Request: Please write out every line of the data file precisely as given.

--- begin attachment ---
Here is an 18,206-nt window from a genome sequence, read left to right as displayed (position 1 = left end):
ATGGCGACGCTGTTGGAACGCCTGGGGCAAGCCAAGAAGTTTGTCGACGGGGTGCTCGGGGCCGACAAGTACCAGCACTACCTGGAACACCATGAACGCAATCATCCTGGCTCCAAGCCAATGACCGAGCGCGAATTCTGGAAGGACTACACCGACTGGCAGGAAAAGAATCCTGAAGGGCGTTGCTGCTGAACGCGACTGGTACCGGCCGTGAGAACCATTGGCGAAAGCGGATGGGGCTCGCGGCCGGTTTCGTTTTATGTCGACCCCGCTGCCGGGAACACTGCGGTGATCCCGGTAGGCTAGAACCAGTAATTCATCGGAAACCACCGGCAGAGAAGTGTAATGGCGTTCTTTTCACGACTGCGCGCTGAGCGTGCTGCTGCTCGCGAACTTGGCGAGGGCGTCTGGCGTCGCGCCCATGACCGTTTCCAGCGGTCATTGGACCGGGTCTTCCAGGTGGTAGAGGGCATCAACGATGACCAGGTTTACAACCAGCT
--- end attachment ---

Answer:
Here is an 18,206-nt window from a genome sequence, read left to right as displayed (position 1 = left end):
ATGGCGACGCTGTTGGAACGCCTGGGGCAAGCCAAGAAGTTTGTCGACGGGGTGCTCGGGGCCGACAAGTACCAGCACTACCTGGAACACCATGAACGCAATCATCCTGGCTCCAAGCCAATGACCGAGCGCGAATTCTGGAAGGACTACACCGACTGGCAGGAAAAGAATCCTGAAGGGCGTTGCTGCTGAACGCGACTGGTACCGGCCGTGAGAACCATTGGCGAAAGCGGATGGGGCTCGCGGCCGGTTTCGTTTTATGTCGACCCCGCTGCCGGGAACACTGCGGTGATCCCGGTAGGCTAGAACCAGTAATTCATCGGAAACCACCGGCAGAGAAGTGTAATGGCGTTCTTTTCACGACTGCGCGCTGAGCGTGCTGCTGCTCGCGAACTTGGCGAGGGCGTCTGGCGTCGCGCCCATGACCGTTTCCAGCGGTCATTGGACCGGGTCTTCCAGGTGGTAGAGGGCATCAACGATGACCAGGTTTACAACCAGCT